I had my first show at the Principle in 2000 with the Redtree show that turned out to be the formal beginning point for the image of that tree that has come to populate and define much of my work. Each subsequent year has seen some change, an addition of a new element or shade of color, that pushes the work in a slightly new direction.

For this, my 19th show at the Principle, I have made a conscious decision to have many pieces of this exhibit revert to more simplified forms, cutting away a lot of excess detail and focusing on pulling as much as I can from a sparse set of elements. To allow the color, the texture, the shapes and lines of the forms to speak clearly. Even on the recent geometric, broken sky pieces, the compositions are simply constructed which creates an abundance of space that allows the shapes and colors of the sky’s forms to carry the emotion of the painting.

This particular painting very much feels like it may have come from those earliest shows at the Principle Gallery with the addition of nearly twenty years of reflection. Hopefully, it displays the nobility of wisdom gained through reflection, as Confucius states in his words at the top.

I think you must experience all three methods to truly gain wisdom. You first learn through imitation. Then you learn even more from the failures that come with your first attempts to use this acquired knowledge. But after a time filled with many failures and a few triumphs, you come to a sort of peace with the world and are able to stop to look back with a new respect and gratitude for it all.

And in that moment of reflection, when you have shed the bitterness, recognized your shortcomings and gave thanks for your few positive attributes, maybe there is a certain nobility. And maybe then there is real wisdom.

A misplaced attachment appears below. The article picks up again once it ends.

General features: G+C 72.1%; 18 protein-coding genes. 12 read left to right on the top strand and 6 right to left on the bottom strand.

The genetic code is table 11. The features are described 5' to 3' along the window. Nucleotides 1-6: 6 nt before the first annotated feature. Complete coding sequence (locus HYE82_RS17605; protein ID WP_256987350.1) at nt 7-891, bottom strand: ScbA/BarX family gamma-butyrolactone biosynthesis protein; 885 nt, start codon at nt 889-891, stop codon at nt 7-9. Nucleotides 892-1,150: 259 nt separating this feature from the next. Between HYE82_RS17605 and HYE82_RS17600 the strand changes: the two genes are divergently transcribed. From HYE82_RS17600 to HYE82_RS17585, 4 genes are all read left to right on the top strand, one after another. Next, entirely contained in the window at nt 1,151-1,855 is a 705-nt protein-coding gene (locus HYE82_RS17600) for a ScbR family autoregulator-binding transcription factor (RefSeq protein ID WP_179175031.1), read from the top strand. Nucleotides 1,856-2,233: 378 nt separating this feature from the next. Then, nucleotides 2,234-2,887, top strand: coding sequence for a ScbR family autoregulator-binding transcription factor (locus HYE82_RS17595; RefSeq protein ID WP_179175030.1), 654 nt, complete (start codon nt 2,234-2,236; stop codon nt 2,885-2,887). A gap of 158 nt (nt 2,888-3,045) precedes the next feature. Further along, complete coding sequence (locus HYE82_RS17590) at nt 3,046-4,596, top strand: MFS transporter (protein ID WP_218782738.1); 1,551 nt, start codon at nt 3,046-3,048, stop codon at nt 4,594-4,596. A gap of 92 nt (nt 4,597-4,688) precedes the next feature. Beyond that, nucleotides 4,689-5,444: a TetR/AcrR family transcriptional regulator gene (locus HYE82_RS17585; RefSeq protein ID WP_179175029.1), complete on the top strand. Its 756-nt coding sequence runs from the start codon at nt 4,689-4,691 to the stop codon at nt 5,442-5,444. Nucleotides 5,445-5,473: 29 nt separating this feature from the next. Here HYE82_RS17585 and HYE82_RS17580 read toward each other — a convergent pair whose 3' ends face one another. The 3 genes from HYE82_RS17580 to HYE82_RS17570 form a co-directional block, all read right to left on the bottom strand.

I’m hoping to find out someday.

Read Full Post »

I Am Not Alone

The night, it is deserted
from the mountains to the sea.
But I, the one who rocks you,
I am not alone!

The sky, it is deserted
for the moon falls to the sea.
But I, the one who holds you,
I am not alone !

The world, it is deserted.
All flesh is sad you see.
But I, the one who hugs you,
I am not alone!

Gabriela Mistral

+++++++++++++++++++++++++

Another new piece that just came off the easel, this one a 24″ by 24″ canvas. I think I am going to call this painting Never Alone.

I’ve written about the focused, almost mesmerized, feeling that comes over me when I have been at work on this recent work and this painting was no different. It just pulled me in from the beginning and held me captive. Even when I would stop working on it, I was constantly looking back at it, trying to absorb it as though it were some sort of balm.

And maybe that is just what it is for myself. A soothing balm.

I came across the poem above a number of years ago from the great Chilean poetess and Nobel Prize winner, Gabriela Mistral, and shared it on the blog back in 2010. I wrote then that I felt this poem perfectly paired with a painting I had done at that time. I think the same holds true here.

As I wrote in 2010:  The sense of being alone yet not lonely is an important element in the way I look at my work and one that I sometimes struggle with for fear that it may alienate some who see being alone as only loneliness and not solitude. An important distinction and one that is often misunderstood. 

But we who relish our solitary time understand.

Well, I have some solitary time right now to further absorb my balm.

 

Read Full Post »

Older Posts »

%d bloggers like this: